Goodreads helps you keep track of books you want to read.
Start by marking “Roughing It in the Bush” as Want to Read:
Roughing It in the Bush
Enlarge cover
Rate this book
Clear rating

Roughing It in the Bush

3.24 of 5 stars 3.24  ·  rating details  ·  653 ratings  ·  38 reviews
When "Roughing It in the Bush" was published in 1852, it created an international sensation, not only for Susanna Moodie's "glowing narrative of personal incident," but also for her firm determination to puncture the illusions European land-agents were circulating about life in Canada. This frank and fascinating chronicle details her harsh - and humorous - experiences in h...more
Mass Market Paperback, 238 pages
Published January 1st 1962 by New Canadian Library (first published 1852)
more details... edit details

Friend Reviews

To see what your friends thought of this book, please sign up.

Reader Q&A

To ask other readers questions about Roughing It in the Bush, please sign up.

Be the first to ask a question about Roughing It in the Bush

This book is not yet featured on Listopia. Add this book to your favorite list »

Community Reviews

(showing 1-30 of 1,062)
filter  |  sort: default (?)  |  rating details
Roughing it in the Bush is one of those books that is undeniably important (within its own limited sphere of influence). But it is also way more important than it is readable.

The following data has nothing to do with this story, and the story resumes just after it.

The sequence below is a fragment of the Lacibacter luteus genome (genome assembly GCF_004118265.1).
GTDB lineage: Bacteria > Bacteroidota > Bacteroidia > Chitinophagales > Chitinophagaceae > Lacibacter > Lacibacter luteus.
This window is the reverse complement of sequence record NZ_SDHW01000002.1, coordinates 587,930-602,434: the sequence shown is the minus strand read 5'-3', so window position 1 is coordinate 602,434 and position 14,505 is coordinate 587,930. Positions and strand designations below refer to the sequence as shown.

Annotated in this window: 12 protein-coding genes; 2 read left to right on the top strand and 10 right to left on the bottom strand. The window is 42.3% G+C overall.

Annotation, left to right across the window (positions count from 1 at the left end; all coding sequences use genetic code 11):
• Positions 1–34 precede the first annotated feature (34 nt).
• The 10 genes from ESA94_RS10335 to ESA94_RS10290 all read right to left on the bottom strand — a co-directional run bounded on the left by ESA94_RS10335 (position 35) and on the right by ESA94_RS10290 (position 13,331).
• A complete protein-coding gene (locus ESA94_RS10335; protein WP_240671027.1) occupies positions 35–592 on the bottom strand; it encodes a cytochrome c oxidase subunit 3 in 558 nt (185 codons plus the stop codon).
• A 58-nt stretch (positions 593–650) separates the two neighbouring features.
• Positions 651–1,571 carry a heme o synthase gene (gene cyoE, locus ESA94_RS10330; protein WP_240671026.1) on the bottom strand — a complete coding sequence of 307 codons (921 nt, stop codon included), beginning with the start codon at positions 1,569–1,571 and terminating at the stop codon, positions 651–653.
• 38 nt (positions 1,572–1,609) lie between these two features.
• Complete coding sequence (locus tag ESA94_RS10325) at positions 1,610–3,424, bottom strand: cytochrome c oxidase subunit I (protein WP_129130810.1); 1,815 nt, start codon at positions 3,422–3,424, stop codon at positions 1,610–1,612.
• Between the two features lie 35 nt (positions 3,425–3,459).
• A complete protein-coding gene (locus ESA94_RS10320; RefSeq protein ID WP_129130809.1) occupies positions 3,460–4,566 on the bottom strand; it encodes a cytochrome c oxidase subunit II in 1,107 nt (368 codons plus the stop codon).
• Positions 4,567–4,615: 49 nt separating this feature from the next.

As an icon of Canadian Literature, Susanna Moodie has particular importance for Feminist Canadian writers. Her work has directly inspired many Canadian memoirs by women, and Margaret Atwood, one of Canada's most honoured writers, found inspiration in it for her poetry cycle, The Journals of Susanna Moodie.

But Moodie's memoi...more
I was initially put off by the verbosity and exaggeration of her writing style. I did not appreciate the poetry and after slogging through the first few, chose to skip the rest. I felt she over played the many characters who seemed to live all around her. Even some of the hardships she endured seemed to be exaggerated or downright unbelievable.

That said as I read, I got into the rhythm of her prose and stopped resisting. I became interested in her encounters with the Indians. I also saw her cha...more